Though there would be nothing unethical or illegal in the Hickenlooper-Clinton connection regarding the selection of Platte River Networks, or the small firm’s deep interest in supporting Democratic candidates, security experts are now voicing concerns that the small Denver operation was properly vetted or screened for the purposes of the serious task it was handed. Much of the daily conversation regarding Clinton’s email activities has shifted this week from the so-called private email account—which was used by Clinton despite federal guidelines regarding email protocol for government employees and officials—to the server and its day-to-day management.

Though Clinton has repeatedly told reporters that she did not use the private email account to send or receive classified information or documents, an analysis of her emails by several independent groups—as well as the Inspector General for the government intelligence community—has revealed two-to-four emails clearly marked “top secret” in their headers or subject lines, though exactly how or why those classified pieces of correspondence ended up in Clinton’s emails is a subject of dispute.

Last week, and again this week, top Clinton campaign officials have sent emails to supporters and donors stressing that Clinton has violated no laws, nor has she run afoul of Federal rules and guidelines regarding official correspondence. On August 4, Clinton campaign spokesman Nick Merrill sent out an email and media release stressing that as Secretary of State Clinton “did not send nor receive any emails that were marked classified at the time.”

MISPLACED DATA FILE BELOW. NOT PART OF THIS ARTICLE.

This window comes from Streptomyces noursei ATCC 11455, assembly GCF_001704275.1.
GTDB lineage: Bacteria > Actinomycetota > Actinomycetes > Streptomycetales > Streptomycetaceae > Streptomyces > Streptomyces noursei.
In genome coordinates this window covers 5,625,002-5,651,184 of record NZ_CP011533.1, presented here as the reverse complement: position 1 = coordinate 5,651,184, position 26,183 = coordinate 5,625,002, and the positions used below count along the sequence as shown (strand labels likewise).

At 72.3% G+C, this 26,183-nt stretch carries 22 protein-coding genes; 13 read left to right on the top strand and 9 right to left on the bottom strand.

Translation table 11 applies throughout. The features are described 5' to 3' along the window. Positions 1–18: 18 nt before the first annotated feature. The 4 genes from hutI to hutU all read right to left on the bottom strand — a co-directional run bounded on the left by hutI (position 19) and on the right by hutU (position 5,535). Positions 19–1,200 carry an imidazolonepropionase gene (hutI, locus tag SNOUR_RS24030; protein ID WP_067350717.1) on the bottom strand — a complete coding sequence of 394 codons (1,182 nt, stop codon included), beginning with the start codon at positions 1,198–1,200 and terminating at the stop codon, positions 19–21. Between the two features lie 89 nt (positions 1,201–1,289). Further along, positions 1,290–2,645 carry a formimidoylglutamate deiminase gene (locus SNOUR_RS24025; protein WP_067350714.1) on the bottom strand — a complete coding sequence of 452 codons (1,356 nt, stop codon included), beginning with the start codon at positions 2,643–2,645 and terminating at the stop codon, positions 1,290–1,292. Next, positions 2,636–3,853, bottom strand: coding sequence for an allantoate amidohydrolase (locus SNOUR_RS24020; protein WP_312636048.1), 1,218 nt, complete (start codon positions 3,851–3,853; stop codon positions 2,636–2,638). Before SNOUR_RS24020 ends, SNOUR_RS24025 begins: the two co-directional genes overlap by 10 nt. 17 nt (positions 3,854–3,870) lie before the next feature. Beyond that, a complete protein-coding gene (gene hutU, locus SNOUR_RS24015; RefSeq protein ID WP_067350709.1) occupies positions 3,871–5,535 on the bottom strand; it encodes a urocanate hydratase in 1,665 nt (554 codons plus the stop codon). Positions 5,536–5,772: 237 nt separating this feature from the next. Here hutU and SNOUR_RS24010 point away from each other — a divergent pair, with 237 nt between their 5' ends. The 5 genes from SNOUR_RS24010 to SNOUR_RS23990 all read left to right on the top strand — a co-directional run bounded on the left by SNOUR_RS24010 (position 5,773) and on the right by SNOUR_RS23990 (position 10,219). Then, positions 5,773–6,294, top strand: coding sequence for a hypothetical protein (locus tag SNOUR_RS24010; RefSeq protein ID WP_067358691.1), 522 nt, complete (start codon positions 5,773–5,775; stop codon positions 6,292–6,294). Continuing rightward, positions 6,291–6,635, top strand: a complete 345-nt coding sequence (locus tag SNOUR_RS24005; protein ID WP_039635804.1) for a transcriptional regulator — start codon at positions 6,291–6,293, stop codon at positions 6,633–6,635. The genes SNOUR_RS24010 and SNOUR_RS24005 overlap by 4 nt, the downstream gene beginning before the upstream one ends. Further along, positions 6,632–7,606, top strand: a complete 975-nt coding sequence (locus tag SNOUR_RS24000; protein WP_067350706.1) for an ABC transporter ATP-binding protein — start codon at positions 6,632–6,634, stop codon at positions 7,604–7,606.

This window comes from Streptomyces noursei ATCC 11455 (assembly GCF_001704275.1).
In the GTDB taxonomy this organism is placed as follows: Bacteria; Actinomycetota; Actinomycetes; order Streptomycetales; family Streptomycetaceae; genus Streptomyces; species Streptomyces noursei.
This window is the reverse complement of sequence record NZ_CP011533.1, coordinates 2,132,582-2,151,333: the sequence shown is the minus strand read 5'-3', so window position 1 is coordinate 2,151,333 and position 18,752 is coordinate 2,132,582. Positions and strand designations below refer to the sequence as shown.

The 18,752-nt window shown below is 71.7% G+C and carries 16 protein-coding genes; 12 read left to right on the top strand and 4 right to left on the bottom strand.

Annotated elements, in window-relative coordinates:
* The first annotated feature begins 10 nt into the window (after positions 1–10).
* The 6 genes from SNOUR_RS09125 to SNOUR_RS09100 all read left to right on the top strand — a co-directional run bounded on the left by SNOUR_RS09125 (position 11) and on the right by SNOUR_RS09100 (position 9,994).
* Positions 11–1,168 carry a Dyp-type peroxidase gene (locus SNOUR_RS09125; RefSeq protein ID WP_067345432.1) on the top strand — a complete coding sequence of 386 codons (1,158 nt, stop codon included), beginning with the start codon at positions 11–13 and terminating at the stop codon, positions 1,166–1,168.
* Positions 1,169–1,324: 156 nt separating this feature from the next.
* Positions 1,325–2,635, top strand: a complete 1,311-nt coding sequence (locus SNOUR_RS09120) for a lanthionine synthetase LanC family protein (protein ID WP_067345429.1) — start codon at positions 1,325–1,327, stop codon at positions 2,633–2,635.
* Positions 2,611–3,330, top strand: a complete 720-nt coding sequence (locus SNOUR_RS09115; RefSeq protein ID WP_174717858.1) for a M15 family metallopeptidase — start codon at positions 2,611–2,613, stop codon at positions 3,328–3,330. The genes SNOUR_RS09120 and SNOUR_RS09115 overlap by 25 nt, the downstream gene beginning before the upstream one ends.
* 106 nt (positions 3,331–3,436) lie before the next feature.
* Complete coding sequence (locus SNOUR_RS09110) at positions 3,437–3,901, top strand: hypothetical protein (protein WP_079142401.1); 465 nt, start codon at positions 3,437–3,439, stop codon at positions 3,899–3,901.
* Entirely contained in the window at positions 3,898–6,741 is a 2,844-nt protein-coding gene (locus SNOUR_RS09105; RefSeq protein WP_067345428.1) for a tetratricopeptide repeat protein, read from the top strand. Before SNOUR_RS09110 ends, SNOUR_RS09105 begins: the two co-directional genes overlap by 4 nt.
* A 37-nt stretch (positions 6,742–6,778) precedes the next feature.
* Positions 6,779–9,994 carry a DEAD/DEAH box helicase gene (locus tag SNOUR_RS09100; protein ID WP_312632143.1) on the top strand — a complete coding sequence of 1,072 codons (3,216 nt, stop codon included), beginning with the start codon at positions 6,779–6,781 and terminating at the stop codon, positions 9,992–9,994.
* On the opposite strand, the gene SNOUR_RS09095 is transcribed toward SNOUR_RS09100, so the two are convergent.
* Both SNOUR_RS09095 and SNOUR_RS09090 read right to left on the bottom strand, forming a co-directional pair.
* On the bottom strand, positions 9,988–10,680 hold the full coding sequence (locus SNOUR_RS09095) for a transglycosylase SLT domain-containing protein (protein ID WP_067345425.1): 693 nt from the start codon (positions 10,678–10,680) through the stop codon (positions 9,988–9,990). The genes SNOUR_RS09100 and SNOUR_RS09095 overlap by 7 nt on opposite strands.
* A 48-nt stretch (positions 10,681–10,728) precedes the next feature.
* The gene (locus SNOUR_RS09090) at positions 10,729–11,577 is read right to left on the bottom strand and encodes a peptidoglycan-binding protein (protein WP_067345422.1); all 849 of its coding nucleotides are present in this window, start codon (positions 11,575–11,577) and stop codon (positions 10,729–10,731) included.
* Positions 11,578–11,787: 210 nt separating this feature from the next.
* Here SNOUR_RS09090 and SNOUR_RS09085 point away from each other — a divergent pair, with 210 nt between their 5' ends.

The Clinton campaign has been in damage control mode for months now after the questions about her email account first surfaced last fall. Unrelated requests by the committee investigating the Benghazi terror attacks and the Associated Press (along with several watchdog groups) produced the revelation that the State Department did not have access to all the relevant emails because Clinton managed the email account independent of the department, and because Clinton has already deleted roughly 30,000 emails; when the committee requested additional emails, the State Department said it had only those emails which Clinton had provided voluntarily. Clinton told reporters that the deleted emails were of a personal nature.

In February, the link between the email account and the private server became widely known to reporters. In March, the Associated Press and other news organizations sued the U.S. Department of State for the release of additional emails, a process which spurred a Federal judge to request that that the State Department speed up its handling of how the emails were being collated and released. Investigators still have numerous questions about the server, including whether the server was backed-up, or if files were copies or extracted by others. A server by its nature is designed to allow easy access to multiple parties, and to facilitate accessing files and emails from a variety of devices and computers—often from other locations. The FBI will conduct extensive forensic examinations of the server to determine of outside parties gained access to some of the classified information which may have passed through its files, and whether the server was in fact secure from cyber-attack.

Clinton, who has been campaigning like many candidates in Iowa this week to take advantage of the massive crowds attending the Iowa State Fair, has told reporters that the controversies over her emails and server are being fueled by partisan politics. “This will burn itself out,” Clinton told Telemundo on Tuesday.

Related Thursday Review articles:

Hillary Clinton’s Email Woes; R. Alan Clanton; Thursday Review; August 14, 2015.

Clinton Hands Over Sever to FBI; Keith H. Roberts; Thursday Review; August 12, 2015.